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The Economic Outlook for 2009 and Community banks | Yellen SF Fed

Economists, even good ones, can sometimes state the obvious and leave a sense that the impossible can actually occur, which of course it will not.

    The Economic Outlook for 2009 and Community Banks  Delivered February 6, 2009 in Hawaii | Janet Yellen, CEO, Federal Reserve Bank of San Francisco

    It’s also important to acknowledge that banking organizations find themselves under intense scrutiny and are subject to conflicting pressures. At a time of nearly unparalleled challenges for financial institutions, you find yourselves called on simultaneously to preserve capital, avoid excessive risk, and step up your lending. Policymakers are mindful how difficult it can be to balance those mandates.

    There are some dire predictions in this piece.  In any event it is a reasonable summary of the conditions that Community banks in particular in the US face.  I have pasted fairly extensively but bolded some key highlights for ease in locating points of interest. Note the reference to ‘systemically important” banks, and “removal of bad assets” which point in the direction of the large banks becoming financial utilities.

    1. “Households are hunkering down. The personal saving rate has jumped from around zero early last year to about 3½ percent recently, as people have tried to rebuild lost wealth and some cushion to weather adversities, including possible job loss.”
    2. On residential development:  Unfortunately, there is no end in sight. Housing starts have plummeted over the past year, falling by nearly one-half. It’s hard to see when starts will bottom out, since inventories of unsold new and existing homes remain at high levels relative to sales.
    3. On house prices:  Unfortunately, futures contracts for house prices suggest that further declines are likely this year and next
    4. With regard to credit, many companies, especially those with lower credit ratings, must now pay extraordinarily high rates in the bond market
    5. The market for commercial mortgage-backed securities has all but dried up. Banks and other traditional lenders have also become less willing to extend funding.

    On Banks:

    1. To fulfill our role in providing liquidity, we have crossed traditional boundaries by extending the maturity of loans, the range of acceptable collateral, and the range of eligible borrowing institutions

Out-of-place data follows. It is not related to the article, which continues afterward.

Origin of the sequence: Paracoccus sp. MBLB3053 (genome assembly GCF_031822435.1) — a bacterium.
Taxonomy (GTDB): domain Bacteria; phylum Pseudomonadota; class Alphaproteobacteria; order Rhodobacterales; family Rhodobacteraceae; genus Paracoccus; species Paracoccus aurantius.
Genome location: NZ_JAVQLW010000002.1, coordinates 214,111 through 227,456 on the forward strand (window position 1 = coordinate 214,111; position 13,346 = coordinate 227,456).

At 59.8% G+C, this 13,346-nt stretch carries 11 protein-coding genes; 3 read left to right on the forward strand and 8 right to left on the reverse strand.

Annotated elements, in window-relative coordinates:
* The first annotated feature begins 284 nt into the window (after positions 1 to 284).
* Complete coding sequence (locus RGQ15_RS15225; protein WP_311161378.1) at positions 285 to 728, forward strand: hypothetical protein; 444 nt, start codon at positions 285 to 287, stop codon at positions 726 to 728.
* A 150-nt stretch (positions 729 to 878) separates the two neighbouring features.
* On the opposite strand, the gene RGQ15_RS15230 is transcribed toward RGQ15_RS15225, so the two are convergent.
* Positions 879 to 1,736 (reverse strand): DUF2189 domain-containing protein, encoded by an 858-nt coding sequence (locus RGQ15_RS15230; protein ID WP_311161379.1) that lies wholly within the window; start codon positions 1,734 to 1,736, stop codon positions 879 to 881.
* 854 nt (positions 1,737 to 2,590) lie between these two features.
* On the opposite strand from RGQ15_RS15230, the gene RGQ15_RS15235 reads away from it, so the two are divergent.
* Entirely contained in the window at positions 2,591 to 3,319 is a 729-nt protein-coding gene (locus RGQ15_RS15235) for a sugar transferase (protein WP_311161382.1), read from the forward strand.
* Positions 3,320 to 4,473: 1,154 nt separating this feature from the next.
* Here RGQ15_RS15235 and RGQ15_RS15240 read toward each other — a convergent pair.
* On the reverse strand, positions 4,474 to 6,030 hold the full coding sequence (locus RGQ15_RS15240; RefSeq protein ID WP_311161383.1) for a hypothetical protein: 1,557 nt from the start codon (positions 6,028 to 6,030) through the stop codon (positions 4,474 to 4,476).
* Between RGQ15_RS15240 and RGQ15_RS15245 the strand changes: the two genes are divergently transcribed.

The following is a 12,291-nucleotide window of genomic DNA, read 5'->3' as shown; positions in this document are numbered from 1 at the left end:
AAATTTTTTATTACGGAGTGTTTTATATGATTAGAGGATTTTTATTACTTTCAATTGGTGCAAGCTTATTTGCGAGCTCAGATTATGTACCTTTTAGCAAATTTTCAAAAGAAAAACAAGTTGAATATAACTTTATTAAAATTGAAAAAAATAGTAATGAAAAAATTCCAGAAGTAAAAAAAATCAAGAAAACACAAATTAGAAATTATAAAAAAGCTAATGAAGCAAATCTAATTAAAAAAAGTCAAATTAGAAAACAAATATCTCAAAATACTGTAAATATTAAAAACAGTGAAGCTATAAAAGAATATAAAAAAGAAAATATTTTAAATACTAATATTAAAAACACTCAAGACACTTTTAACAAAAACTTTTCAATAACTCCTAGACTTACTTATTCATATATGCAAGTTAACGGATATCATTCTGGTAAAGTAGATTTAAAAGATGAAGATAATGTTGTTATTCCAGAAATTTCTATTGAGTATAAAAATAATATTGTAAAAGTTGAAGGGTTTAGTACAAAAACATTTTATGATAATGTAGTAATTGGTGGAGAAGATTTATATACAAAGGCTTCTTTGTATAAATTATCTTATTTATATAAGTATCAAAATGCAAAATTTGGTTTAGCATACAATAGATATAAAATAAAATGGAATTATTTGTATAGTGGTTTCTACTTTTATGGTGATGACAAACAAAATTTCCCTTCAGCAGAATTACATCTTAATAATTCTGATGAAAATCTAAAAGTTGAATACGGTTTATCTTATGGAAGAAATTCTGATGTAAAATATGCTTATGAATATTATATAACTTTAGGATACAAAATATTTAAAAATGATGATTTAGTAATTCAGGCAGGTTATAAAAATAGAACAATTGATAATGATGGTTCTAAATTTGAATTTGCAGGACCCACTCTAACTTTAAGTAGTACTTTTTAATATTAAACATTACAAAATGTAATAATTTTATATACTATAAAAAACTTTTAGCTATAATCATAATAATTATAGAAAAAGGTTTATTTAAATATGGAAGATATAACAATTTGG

2. It will support the issuance of securities collateralized by auto, student, credit card, and SBA, or Small Business Administration loans—sectors where the issuance of new securities has slowed to a trickle. This approach has the potential to be expanded substantially, with higher lending volumes and additional asset classes, such as commercial mortgage-backed securities.
    3. guarantees against losses for several systemically important financial institutions including Citigroup, Bank of America and AIG
    4. A lesson from past experience with banking crises around the globe is that the removal of bad assets from bank balance sheets, along with the injection of new capital, is needed to restore health to the banking system. As long as hard-to-value, troubled assets clog their balance sheets, banks find it difficult to attract private capital and to focus on new lending.
    5. As a result, and given the outlook for the economy, I would expect to see more deterioration in corporate, commercial real estate, and consumer portfolios over the course of this year and into next year
    6. Many community banks have significant commercial real estate concentrations, and these loans are a particular concern in the current environment. At present, the performance of such loans has deteriorated only mildly. But, as I suggested earlier, we can’t count on that situation to continue, since the downturn in commercial real estate construction is just getting started

    Written by Colin Henderson

    February 27, 2009 at 01:33

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